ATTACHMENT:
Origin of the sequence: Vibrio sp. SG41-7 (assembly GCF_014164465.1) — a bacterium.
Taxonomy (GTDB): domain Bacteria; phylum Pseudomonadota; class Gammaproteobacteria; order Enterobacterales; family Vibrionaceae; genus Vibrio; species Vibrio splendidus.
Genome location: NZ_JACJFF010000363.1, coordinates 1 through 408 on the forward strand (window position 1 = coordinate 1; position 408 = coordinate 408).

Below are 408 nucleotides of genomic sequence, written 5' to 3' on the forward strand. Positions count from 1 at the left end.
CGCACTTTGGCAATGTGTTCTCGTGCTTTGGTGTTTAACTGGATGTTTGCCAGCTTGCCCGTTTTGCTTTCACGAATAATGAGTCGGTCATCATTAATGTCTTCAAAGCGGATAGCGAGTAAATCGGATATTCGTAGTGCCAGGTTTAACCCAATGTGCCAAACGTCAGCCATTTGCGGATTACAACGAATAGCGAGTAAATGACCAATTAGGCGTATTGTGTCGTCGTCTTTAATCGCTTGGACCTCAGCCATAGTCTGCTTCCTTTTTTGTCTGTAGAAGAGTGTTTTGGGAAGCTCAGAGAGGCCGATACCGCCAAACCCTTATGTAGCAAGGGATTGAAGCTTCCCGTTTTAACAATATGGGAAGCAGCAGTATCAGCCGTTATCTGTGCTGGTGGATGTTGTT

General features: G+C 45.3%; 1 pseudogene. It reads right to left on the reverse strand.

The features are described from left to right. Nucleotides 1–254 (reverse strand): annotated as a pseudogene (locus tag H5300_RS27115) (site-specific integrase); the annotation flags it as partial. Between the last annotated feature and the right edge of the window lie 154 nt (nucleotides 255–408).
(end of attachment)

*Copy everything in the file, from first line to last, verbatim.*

Origin of the sequence: Vibrio sp. SG41-7 (assembly GCF_014164465.1) — a bacterium.
Taxonomy (GTDB): domain Bacteria; phylum Pseudomonadota; class Gammaproteobacteria; order Enterobacterales; family Vibrionaceae; genus Vibrio; species Vibrio splendidus.
Genome location: NZ_JACJFF010000363.1, coordinates 1 through 408 on the forward strand (window position 1 = coordinate 1; position 408 = coordinate 408).

Below are 408 nucleotides of genomic sequence, written 5' to 3' on the forward strand. Positions count from 1 at the left end.
CGCACTTTGGCAATGTGTTCTCGTGCTTTGGTGTTTAACTGGATGTTTGCCAGCTTGCCCGTTTTGCTTTCACGAATAATGAGTCGGTCATCATTAATGTCTTCAAAGCGGATAGCGAGTAAATCGGATATTCGTAGTGCCAGGTTTAACCCAATGTGCCAAACGTCAGCCATTTGCGGATTACAACGAATAGCGAGTAAATGACCAATTAGGCGTATTGTGTCGTCGTCTTTAATCGCTTGGACCTCAGCCATAGTCTGCTTCCTTTTTTGTCTGTAGAAGAGTGTTTTGGGAAGCTCAGAGAGGCCGATACCGCCAAACCCTTATGTAGCAAGGGATTGAAGCTTCCCGTTTTAACAATATGGGAAGCAGCAGTATCAGCCGTTATCTGTGCTGGTGGATGTTGTT

General features: G+C 45.3%; 1 pseudogene. It reads right to left on the reverse strand.

The features are described from left to right. Nucleotides 1–254 (reverse strand): annotated as a pseudogene (locus tag H5300_RS27115) (site-specific integrase); the annotation flags it as partial. Between the last annotated feature and the right edge of the window lie 154 nt (nucleotides 255–408).